Even J.P. Morgan Chase, considered by many to be an architect of the 2008 financial crisis, announced a $13.7 billion settlement payout to the federal government, followed the next day by the CFO’s announcement that $7 billion of that figure would be tax deductible (so investors need not worry.)

Interesting Note: If the government settles a claim with a corporation and the settlement document doesn’t clearly state whether the amount paid is a fine or a penalty, the corporation is likely to try to deduct the entire payment no matter how large the payment nor how egregious the acts

Small Claims Court: Judge Judy Is Not Representative of Reality

People often find themselves moved to sue their neighbors over property disputes, or mean teachers and administrators, or companies that have insulted them. Mr. Huntley cautions everyone to step back and really consider the situation carefully before taking matters to court. The expense, stress, and bad feelings left in the wake of such an event take a long time to dissipate.

One of the wilder frivolous lawsuits making the news lately stems from a five-year-old missing his friend’s birthday party. The host family incurred a $22 no-show guest fee, which they passed on to their absent guest’s family the following week. The fur began to fly, with both sides squaring off to go to court.

“Here’s the first question I ask: ‘Why are you doing this? Is it to change a circumstance or policy? Have you exhausted all other options? Or is this more for the principle of the thing?’ I will take cases with legal merit, but I find that people suing on principle often need to take a breather,” says Mr. Huntley, who emphasizes that the LegalShield service is ideal for calling to verify rights and the law, but not to file suit on anyone, be they inconsiderate guests or a corporation guilty of a reprehensible crime. “We refer clients to litigation counsel when the situation warrants a day in court, but 90% of the time, it really does not,” says Mr. Huntley.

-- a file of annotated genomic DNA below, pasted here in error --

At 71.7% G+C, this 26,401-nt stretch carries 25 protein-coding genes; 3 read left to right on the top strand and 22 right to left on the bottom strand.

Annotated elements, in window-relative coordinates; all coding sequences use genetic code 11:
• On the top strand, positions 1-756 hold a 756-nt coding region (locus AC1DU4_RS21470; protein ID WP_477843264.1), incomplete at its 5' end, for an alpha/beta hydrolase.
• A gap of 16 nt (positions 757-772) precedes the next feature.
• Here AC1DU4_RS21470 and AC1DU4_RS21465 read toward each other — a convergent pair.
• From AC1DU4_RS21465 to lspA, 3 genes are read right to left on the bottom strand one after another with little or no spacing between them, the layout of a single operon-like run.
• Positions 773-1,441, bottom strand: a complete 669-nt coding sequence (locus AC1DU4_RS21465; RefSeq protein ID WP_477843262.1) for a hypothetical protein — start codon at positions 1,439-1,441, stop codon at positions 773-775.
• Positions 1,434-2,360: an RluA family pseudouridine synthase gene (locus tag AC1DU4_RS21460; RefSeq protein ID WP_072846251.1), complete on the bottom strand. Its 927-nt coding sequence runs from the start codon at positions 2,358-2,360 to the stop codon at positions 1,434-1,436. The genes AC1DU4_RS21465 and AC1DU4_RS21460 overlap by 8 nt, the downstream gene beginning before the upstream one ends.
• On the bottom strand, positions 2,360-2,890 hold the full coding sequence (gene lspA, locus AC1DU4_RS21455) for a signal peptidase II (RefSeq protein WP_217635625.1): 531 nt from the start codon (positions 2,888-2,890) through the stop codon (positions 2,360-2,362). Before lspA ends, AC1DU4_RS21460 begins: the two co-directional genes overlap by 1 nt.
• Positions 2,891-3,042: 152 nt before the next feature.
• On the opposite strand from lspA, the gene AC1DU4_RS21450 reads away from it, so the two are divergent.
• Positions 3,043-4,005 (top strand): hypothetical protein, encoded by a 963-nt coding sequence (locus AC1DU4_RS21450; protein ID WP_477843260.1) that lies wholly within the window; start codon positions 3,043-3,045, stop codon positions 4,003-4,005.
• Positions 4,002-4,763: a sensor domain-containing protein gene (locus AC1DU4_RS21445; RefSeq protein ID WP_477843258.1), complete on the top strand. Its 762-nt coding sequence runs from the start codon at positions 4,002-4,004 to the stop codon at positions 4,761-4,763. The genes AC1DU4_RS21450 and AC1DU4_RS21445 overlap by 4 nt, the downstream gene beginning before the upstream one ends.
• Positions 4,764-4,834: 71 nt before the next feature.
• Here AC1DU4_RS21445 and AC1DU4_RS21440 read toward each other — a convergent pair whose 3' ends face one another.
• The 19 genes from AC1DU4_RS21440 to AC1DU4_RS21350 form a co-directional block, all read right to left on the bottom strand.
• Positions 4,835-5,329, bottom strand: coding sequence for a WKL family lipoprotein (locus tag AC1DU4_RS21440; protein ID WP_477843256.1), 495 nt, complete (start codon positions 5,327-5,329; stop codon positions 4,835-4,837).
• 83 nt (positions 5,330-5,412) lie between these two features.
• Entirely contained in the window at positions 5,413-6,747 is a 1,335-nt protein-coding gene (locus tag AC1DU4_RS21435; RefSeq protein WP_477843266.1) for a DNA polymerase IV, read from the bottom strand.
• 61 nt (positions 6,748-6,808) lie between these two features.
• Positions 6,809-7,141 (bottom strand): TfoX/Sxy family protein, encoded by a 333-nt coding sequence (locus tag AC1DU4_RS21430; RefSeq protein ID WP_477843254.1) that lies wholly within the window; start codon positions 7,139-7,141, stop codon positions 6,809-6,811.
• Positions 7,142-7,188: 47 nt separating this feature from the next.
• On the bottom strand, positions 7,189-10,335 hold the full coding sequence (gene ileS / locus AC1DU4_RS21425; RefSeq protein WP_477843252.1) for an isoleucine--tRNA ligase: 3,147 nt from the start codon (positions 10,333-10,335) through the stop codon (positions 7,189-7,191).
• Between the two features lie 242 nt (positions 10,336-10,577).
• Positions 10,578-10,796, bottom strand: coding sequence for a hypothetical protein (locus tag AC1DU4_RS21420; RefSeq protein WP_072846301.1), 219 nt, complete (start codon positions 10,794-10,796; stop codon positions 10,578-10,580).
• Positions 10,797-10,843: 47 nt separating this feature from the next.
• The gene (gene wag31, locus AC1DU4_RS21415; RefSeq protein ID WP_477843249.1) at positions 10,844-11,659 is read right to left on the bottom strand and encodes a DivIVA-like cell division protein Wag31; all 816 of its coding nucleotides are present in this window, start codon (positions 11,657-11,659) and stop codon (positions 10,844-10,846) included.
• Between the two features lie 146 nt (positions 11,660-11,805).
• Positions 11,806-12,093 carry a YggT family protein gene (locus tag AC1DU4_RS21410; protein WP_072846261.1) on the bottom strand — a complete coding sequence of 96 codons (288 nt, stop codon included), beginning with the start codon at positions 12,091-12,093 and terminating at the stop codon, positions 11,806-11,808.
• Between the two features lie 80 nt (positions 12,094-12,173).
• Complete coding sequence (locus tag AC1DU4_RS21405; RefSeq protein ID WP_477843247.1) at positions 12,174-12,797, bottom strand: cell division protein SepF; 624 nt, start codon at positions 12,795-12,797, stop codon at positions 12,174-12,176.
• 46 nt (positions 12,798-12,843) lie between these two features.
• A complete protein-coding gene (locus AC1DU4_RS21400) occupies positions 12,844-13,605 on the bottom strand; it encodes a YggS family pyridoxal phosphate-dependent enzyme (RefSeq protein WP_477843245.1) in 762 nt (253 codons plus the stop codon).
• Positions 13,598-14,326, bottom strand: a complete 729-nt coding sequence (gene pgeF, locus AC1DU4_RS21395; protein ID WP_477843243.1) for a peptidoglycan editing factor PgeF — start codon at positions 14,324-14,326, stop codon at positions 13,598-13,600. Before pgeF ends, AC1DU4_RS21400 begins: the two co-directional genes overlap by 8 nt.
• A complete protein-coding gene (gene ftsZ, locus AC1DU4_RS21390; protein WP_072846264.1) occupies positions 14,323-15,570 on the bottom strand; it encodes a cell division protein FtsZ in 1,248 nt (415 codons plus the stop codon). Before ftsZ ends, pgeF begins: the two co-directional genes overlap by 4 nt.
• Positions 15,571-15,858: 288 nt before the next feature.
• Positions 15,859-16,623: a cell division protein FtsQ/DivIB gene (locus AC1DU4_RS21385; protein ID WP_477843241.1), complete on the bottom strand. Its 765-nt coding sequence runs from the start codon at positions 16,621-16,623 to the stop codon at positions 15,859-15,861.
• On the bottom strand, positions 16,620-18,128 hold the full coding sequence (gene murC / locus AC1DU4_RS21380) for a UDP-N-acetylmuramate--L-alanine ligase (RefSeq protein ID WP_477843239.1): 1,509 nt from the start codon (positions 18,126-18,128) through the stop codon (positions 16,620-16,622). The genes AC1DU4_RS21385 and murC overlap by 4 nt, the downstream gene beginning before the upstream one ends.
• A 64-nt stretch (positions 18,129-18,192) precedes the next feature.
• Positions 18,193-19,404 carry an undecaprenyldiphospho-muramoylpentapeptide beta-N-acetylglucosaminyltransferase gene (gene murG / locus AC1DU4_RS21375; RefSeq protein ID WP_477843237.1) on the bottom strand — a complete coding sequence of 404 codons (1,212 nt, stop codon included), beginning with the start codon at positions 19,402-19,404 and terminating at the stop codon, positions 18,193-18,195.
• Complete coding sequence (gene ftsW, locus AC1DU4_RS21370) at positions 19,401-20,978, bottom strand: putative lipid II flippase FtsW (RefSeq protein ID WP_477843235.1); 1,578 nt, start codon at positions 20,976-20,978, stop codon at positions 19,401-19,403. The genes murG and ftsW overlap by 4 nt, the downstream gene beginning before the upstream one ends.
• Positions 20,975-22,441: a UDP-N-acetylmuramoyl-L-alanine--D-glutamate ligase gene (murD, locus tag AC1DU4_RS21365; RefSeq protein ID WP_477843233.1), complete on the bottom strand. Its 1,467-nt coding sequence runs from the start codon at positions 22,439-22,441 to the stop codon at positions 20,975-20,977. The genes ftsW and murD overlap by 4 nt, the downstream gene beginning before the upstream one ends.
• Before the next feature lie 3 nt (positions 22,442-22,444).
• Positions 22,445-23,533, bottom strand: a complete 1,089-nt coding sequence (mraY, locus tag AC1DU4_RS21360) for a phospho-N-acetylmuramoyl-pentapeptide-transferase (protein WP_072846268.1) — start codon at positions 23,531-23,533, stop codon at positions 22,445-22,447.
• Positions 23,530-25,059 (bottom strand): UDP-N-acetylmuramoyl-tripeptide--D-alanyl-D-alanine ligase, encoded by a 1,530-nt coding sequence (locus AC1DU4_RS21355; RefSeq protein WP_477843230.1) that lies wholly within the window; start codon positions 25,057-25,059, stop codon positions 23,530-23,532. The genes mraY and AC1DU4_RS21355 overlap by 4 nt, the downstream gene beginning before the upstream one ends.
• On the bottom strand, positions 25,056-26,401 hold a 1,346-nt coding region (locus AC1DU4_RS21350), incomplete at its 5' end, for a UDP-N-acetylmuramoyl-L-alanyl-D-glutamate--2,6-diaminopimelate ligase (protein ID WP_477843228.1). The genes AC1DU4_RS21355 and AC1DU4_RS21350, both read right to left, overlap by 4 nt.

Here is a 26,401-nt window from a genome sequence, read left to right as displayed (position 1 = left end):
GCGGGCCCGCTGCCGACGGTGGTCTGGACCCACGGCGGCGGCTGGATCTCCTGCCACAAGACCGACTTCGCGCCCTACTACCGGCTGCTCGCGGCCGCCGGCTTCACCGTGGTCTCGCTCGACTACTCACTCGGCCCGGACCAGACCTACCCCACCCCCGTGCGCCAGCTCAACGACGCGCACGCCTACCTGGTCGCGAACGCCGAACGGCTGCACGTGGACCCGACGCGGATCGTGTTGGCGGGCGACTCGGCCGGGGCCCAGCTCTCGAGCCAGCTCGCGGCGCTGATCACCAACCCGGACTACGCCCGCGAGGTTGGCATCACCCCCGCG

Enter: Guys in White Hats

The hit parade of corporations who have unjustly benefited from the tax loophole has angered lawmakers for years, but none has been able to get new legislation off the ground thanks to bipartisan struggles and the sustained efforts of business lobbyists. Perhaps the most ridiculous part of the loophole is the deduction of punitive damages. Last month Senator Patrick Leahy, Democrat from Vermont, introduced the “No Tax Write-offs for Corporate Wrongdoers Act” in an effort to stiffen the penalties corporations must face when they have committed egregious acts. Senator Charles Grassley, Republican of Iowa, and Senator Jack Reed, Democrat from Rhode Island, also plan to reintroduce similar legislation in this session.

“If you are offended by the idea of your taxes being raised so that a corporation can deduct an amount meant to punish it for wrong-doing, now is the time to call your representative in Congress,” says Mr. Huntley.